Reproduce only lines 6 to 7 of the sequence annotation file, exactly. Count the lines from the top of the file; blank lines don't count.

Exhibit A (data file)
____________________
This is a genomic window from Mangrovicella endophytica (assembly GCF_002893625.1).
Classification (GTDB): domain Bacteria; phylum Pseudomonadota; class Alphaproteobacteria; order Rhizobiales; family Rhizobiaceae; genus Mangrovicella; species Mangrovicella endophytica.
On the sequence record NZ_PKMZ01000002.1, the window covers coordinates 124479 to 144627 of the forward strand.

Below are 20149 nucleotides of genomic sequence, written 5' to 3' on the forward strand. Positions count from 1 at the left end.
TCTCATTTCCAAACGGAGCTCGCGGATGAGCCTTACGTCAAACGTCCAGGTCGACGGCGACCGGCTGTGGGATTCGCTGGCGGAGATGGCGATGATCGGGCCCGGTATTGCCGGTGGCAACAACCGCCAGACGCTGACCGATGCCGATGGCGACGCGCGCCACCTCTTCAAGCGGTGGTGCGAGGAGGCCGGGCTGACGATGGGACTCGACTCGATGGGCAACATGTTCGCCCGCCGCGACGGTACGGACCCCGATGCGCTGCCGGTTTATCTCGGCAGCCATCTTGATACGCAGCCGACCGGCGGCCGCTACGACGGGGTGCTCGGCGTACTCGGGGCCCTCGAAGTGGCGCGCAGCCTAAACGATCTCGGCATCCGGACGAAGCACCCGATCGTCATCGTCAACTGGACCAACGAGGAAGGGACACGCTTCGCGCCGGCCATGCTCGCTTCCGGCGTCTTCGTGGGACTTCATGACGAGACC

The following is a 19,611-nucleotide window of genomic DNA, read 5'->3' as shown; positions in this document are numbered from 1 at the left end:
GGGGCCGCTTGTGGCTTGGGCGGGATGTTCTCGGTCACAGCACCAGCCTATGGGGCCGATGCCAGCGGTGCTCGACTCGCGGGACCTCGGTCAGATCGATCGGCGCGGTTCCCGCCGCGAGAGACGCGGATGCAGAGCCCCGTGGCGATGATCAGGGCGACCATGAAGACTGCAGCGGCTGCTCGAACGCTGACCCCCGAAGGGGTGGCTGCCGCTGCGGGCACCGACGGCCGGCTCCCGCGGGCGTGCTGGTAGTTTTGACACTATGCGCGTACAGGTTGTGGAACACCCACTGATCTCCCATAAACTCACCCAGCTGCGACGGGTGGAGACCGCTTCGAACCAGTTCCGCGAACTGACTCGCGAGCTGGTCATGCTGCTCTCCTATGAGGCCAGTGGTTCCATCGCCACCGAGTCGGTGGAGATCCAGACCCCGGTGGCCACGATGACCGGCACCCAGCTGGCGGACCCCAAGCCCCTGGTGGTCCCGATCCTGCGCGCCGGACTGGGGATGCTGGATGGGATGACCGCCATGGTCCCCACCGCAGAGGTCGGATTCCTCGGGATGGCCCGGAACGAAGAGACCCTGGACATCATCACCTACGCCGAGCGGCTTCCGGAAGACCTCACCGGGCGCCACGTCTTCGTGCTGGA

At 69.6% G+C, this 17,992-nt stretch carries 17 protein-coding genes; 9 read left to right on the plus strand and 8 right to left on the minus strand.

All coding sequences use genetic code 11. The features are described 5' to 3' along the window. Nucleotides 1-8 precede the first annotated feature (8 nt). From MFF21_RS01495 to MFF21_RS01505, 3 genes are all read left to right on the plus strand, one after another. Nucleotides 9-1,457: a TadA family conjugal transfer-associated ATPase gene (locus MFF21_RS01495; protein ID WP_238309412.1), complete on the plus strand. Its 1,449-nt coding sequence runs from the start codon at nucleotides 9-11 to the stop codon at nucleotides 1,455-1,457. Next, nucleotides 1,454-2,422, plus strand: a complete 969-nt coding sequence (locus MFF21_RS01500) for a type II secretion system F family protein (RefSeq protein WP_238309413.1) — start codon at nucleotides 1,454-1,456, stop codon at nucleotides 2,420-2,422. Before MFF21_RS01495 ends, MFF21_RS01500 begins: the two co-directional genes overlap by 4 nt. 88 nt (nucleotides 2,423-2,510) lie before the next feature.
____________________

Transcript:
The following is a 19,611-nucleotide window of genomic DNA, read 5'->3' as shown; positions in this document are numbered from 1 at the left end:
GGGGCCGCTTGTGGCTTGGGCGGGATGTTCTCGGTCACAGCACCAGCCTATGGGGCCGATGCCAGCGGTGCTCGACTCGCGGGACCTCGGTCAGATCGATCGGCGCGGTTCCCGCCGCGAGAGACGCGGATGCAGAGCCCCGTGGCGATGATCAGGGCGACCATGAAGACTGCAGCGGCTGCTCGAACGCTGACCCCCGAAGGGGTGGCTGCCGCTGCGGGCACCGACGGCCGGCTCCCGCGGGCGTGCTGGTAGTTTTGACACTATGCGCGTACAGGTTGTGGAACACCCACTGATCTCCCATAAACTCACCCAGCTGCGACGGGTGGAGACCGCTTCGAACCAGTTCCGCGAACTGACTCGCGAGCTGGTCATGCTGCTCTCCTATGAGGCCAGTGGTTCCATCGCCACCGAGTCGGTGGAGATCCAGACCCCGGTGGCCACGATGACCGGCACCCAGCTGGCGGACCCCAAGCCCCTGGTGGTCCCGATCCTGCGCGCCGGACTGGGGATGCTGGATGGGATGACCGCCATGGTCCCCACCGCAGAGGTCGGATTCCTCGGGATGGCCCGGAACGAAGAGACCCTGGACATCATCACCTACGCCGAGCGGCTTCCGGAAGACCTCACCGGGCGCCACGTCTTCGTGCTGGA